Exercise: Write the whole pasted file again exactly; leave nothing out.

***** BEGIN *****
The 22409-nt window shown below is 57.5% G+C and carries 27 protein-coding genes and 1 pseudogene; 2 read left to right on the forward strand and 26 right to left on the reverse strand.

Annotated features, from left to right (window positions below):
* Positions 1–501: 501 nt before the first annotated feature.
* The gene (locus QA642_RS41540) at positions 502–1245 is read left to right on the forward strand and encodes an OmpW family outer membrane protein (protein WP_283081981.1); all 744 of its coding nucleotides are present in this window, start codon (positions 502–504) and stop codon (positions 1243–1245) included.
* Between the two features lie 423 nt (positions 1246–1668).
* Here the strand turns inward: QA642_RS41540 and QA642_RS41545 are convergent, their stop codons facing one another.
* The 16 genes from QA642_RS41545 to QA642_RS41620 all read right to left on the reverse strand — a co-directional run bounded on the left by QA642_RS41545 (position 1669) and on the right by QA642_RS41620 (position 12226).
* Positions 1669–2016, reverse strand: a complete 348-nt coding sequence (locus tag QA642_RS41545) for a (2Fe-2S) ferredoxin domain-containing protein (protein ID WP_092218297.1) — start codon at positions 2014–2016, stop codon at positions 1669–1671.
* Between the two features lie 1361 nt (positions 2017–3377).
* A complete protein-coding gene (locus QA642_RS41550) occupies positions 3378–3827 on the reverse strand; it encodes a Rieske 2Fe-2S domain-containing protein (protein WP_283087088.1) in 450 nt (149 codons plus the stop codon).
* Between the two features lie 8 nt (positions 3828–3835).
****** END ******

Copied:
The 22409-nt window shown below is 57.5% G+C and carries 27 protein-coding genes and 1 pseudogene; 2 read left to right on the forward strand and 26 right to left on the reverse strand.

Annotated features, from left to right (window positions below):
* Positions 1–501: 501 nt before the first annotated feature.
* The gene (locus QA642_RS41540) at positions 502–1245 is read left to right on the forward strand and encodes an OmpW family outer membrane protein (protein WP_283081981.1); all 744 of its coding nucleotides are present in this window, start codon (positions 502–504) and stop codon (positions 1243–1245) included.
* Between the two features lie 423 nt (positions 1246–1668).
* Here the strand turns inward: QA642_RS41540 and QA642_RS41545 are convergent, their stop codons facing one another.
* The 16 genes from QA642_RS41545 to QA642_RS41620 all read right to left on the reverse strand — a co-directional run bounded on the left by QA642_RS41545 (position 1669) and on the right by QA642_RS41620 (position 12226).
* Positions 1669–2016, reverse strand: a complete 348-nt coding sequence (locus tag QA642_RS41545) for a (2Fe-2S) ferredoxin domain-containing protein (protein ID WP_092218297.1) — start codon at positions 2014–2016, stop codon at positions 1669–1671.
* Between the two features lie 1361 nt (positions 2017–3377).
* A complete protein-coding gene (locus QA642_RS41550) occupies positions 3378–3827 on the reverse strand; it encodes a Rieske 2Fe-2S domain-containing protein (protein WP_283087088.1) in 450 nt (149 codons plus the stop codon).
* Between the two features lie 8 nt (positions 3828–3835).